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April 28, 2014
Union Station Revival
The bands and balloons will be out this Saturday as America's last great rail station, built in 1939, turns 75, and historic renovation specialist Ray Adamyk's renovation welcomes the public. Your publisher paid a visit.
The big bronze windows (he's pointing to) have been cleaned…
The ticket counter restored…
The seating area and ceilings brought back to original glory...
And Tom the Artisan (one of most expert of 20 colleagues Ray put on the project) is still putting finishing touches on the details before you get there. As for British-born and Canadian-raised Ray, he started his firm, Spectra, 29 years ago, then brought it to LA in the early '90s.
Of course it's not just restoration for its own sake. 60,000 passengers a day use Amtrak, Metrolink, and Metro Rail. The aim of Metro (which bought the building for $75M in 2011) is to accommodate growth to 100,000 and build retail as Downtown and the Olvera Street area become rejuvenated destinations.
We drove with Ray a couple miles away to see another of his recent renovations, the new Ace Hotel, born in 1927 as the United Artists Building.
It's kind of daunting when you're redeveloping a building originally orchestrated by Mary Pickford, Douglas Fairbanks, Charlie Chaplin, and D.W. Griffith.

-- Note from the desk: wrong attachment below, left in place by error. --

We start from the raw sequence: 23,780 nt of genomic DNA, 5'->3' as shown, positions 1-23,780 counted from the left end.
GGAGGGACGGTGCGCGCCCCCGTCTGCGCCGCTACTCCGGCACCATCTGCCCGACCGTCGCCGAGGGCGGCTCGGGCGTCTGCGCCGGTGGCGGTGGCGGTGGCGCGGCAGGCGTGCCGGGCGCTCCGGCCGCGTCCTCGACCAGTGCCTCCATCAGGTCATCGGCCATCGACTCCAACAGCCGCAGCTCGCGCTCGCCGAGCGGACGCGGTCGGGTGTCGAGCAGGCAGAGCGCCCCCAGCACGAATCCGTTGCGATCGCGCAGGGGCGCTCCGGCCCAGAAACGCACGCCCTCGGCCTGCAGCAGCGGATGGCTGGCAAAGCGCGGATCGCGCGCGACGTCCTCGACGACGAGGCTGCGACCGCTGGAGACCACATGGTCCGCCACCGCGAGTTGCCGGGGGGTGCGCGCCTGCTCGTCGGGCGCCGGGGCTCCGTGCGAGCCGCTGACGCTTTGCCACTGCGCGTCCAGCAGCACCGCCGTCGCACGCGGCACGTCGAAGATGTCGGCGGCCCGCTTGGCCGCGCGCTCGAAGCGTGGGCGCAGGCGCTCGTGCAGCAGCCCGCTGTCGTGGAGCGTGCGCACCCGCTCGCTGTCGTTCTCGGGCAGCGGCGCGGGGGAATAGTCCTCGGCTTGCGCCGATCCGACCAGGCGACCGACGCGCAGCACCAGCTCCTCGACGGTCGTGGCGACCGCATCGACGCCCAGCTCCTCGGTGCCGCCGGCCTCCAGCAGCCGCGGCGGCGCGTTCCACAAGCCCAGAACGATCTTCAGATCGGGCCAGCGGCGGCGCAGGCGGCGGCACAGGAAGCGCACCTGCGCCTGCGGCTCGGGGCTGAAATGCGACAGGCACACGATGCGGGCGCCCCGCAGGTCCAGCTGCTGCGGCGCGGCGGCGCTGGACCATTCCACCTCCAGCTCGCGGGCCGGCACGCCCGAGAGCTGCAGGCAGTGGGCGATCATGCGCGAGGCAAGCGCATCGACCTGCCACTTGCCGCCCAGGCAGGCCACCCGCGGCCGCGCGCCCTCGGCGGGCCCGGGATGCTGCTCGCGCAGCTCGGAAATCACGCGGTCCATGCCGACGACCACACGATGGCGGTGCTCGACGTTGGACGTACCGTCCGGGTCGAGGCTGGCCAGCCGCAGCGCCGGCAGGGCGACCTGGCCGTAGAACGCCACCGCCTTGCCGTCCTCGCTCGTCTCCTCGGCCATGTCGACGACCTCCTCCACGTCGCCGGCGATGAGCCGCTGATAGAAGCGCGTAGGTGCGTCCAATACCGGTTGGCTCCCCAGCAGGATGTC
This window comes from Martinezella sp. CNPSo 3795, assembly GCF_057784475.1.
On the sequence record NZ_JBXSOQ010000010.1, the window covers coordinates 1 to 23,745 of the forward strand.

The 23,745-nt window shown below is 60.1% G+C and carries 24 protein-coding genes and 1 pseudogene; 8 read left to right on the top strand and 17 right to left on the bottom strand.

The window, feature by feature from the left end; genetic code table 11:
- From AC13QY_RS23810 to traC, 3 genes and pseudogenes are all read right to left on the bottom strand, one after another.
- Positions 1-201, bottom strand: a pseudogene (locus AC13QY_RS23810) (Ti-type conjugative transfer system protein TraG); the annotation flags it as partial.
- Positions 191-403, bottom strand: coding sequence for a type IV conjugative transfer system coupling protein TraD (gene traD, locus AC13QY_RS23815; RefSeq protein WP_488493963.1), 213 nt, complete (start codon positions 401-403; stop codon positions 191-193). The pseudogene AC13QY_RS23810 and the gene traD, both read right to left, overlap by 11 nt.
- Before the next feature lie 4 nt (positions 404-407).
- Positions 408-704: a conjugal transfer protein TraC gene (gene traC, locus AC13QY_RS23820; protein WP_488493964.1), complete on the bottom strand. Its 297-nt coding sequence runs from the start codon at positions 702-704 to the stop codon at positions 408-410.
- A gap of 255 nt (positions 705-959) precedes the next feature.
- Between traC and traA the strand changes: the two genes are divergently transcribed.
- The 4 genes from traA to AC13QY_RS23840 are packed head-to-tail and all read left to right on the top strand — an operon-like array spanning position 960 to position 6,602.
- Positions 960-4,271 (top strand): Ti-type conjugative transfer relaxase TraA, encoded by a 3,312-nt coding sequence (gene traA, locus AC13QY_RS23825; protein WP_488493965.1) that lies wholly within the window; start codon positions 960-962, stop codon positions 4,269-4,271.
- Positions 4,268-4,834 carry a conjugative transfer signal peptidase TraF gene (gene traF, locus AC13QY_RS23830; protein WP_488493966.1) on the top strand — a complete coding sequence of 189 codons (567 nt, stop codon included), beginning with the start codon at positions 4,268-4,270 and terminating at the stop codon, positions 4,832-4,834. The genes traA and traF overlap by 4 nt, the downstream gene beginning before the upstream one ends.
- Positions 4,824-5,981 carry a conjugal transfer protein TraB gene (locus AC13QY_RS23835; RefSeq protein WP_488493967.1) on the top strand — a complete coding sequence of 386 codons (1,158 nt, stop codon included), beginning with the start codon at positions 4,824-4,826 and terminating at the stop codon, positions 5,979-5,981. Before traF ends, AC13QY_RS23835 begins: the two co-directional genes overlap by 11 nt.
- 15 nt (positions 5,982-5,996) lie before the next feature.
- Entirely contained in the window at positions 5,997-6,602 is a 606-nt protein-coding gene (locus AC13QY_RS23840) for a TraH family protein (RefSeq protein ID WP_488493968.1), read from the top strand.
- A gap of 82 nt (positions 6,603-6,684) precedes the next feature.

Original metal grills on the façade were replicated with epoxy resin. The project took eight months and was finished three months ago.
Connecticut-based Greenfield Partners bought the building in 2011 and has made the rooftop pool a social focal point (unlike the Ace in NYC, which purposely attracts many hip non-guests who set up their laptops in the community lobby). Spectra has brightened up many an old building: the Pantages and El Capitan theatres, the Biltmore and Roosevelt Hotels, and varied others from the LA Times building to the Marion Davies House and Catalina Casino in Avalon.
Pretty in Pink
We were on hand at the Roosevelt Hotel Friday, with a luncheon crowd of 300, to see Clarion Partners' Richard Pink (at the podium) with wife Gloria (far right) and sister Beverly (on the other side of Charlie Chaplin), presented by councilman Tom Labonge with the Hollywood Arts Council's first-ever Culinary Arts Award. It's not just Union Station's 75th anniversary, but that of the city's grand old LA hot dog stand on La Brea, too.
To show you the kind of company the Pinks keep, another honoree was Richard Sherman, composer of songs from famous musicals like Mary Poppins, here playing A Spoonful of Sugar Makes the Medicine Go Down. Very impressive, although it is doubtful Richard Sherman could define a cap rate quite like Richard Pink.
We always forget that this ballroom was where the first Academy Awards were held, in 1929. But with Joe Mantegna and Leonard Maltin among the presenters, and Charlie himself standing on stage, the Pinks helped bring it alive again with the glamour of Hollywood. Although it would have been perfect if they'd also catered it.
Speaking of Pink's, another food scene we can't get enough of is Barnyard restaurant in Venice, which we described in a previous issue. Here's chef Jesse Barber Friday night with sous-chef Alan Del Toro. Not shown is the other key ingredient of the restaurant's success: Jesse's wife Celia, who manages to squeeze its many fans in at the always packed house.